I'm used to editing.

Contrast, saturation, fill light, split toning...it's a series of steps that I go through on virtually every photograph (even though I'm getting MUCH better at loving my photos straight out of camera, or SOOC as it is commonly referred to in the photography world).

It has become easy to edit a photograph, but it is still considerably harder to edit myself. I don't mean censoring (because if anything, I definitely speak freely and openly and don't apologize for it). Instead, I mean changing the little pieces of me that make up the whole.

I experienced a lot of change when Ryan and I first started to get serious (I resisted the urge to say 'going steady' and I'm pleased with myself), and my personality has morphed alongside our relationship. Lucky for us, we matured in a way that brought us closer.

If I had made a list of my traits and my interests a year ago, I don't know how many of those things would have been really TRUE to myself. Only through creating this company, and trying to brand it around who I am and what I'm all about, have I been able to really figure out who I am.

When you're young and you're new, it's undeniable that almost every other person in the industry has more to offer than you. They have sample albums, they have studio storefronts, they have connections and networking clubs and the latest and greatest photographic equipment. I wanted all of those things, and I thought that because I didn't have any of them, that I was somehow already behind.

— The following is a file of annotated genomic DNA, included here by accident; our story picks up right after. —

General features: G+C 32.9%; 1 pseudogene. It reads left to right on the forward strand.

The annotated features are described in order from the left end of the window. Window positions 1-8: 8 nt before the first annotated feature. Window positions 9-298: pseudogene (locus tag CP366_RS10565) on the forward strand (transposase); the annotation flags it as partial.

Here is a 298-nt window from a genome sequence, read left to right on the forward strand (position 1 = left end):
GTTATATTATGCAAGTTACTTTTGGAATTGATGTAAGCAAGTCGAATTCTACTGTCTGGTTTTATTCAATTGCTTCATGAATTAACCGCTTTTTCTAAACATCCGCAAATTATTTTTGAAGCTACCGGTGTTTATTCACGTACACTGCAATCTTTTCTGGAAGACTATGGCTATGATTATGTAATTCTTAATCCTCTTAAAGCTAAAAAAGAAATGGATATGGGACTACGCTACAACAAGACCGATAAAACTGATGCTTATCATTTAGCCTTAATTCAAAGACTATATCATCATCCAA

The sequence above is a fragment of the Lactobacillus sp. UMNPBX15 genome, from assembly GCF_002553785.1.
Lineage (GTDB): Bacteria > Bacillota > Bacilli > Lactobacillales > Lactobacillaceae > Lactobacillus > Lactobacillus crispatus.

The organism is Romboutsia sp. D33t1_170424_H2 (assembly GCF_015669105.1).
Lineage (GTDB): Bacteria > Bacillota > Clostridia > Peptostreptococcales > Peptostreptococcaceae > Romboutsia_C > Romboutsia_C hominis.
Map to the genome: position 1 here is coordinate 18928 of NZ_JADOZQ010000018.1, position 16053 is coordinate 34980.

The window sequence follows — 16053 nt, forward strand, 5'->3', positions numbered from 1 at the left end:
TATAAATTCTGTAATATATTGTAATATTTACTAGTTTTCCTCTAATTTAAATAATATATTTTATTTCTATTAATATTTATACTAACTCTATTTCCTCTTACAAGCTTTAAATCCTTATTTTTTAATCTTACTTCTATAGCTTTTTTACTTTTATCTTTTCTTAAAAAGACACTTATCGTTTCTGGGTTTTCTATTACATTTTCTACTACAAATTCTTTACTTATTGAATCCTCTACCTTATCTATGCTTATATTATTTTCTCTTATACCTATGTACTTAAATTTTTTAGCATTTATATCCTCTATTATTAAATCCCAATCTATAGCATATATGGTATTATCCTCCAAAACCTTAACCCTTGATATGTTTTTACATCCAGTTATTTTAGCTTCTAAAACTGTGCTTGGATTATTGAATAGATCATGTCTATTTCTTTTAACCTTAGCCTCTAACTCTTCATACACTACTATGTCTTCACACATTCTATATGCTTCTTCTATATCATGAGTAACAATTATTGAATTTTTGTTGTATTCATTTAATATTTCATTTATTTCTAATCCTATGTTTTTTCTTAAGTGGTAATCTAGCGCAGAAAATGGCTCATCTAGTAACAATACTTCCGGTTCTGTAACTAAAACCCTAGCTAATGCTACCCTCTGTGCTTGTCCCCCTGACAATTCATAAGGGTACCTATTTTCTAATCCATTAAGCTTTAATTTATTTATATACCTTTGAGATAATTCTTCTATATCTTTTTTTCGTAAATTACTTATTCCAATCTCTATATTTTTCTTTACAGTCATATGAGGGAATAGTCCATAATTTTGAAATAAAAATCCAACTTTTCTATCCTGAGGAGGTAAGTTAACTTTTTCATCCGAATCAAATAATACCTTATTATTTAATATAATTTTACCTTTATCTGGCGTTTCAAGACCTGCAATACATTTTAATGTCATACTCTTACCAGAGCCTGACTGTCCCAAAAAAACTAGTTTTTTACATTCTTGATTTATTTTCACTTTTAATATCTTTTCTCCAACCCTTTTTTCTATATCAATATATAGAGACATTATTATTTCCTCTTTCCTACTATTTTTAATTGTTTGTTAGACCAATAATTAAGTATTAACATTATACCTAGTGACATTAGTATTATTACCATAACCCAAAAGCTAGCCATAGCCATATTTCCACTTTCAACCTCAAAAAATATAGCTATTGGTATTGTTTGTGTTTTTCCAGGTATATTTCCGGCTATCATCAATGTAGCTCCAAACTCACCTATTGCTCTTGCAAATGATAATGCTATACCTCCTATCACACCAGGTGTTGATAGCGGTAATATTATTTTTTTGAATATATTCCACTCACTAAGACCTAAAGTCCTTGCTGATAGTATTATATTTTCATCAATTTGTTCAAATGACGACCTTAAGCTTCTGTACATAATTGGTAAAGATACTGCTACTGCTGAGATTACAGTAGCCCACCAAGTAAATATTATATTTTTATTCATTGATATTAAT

I worried there wasn't a place for me in this industry.

During that period, I really focused my energy on finding out how everyone else seemed to make a place for themselves, even against all odds. Jasmine Star is a world renowned photographer, who has inspired me, and motivated me, every step of the way.

She wrote an article about starting out small, and I hope to never forget a single word of it.

As I made personal connections with each of my clients, and listened to some of the feedback I was getting, I realized that they didn't care about the fancy stuff I didn't have. Instead, they told me that they felt at home with me, and I felt it too (in a 'if we don't make a concerted effort to leave, we will end up chatting all night' kinda way).

Slowly I started to really get an idea of where I wanted to end up, and what I was going to have to do to get there. Part of that included taking a good hard look at everything I currently have going, and making edits wherever I needed to.

I see my wardrobe changing to reflect the kind of person I want to be. I see my company and my blog changing in order to attract the kinds of clients who are passionate and likeminded. I see my photos starting to reflect what I truly consider to be romantic, simple, and fresh.

I am editing, and I am starting to like what I see. And if I have learned anything in the process, it's that there is a place for me in this industry; that I know for sure.

I am feeling the love :)


1 comment :

  1. Laura, what an interesting post. I have just finished a photoshoot with you for our family (the Witherow's at the Nature Museum), and I picked you precisely because of your knack for capturing fresh, simple and candid moments. But you did more then that... you gave us a piece of you and we gave you a piece of us. How often do you hug (and your teenager daughters hug) your photographer when you part! If this is your journey towards who you are becoming... I've got to book you for next year and the next :)


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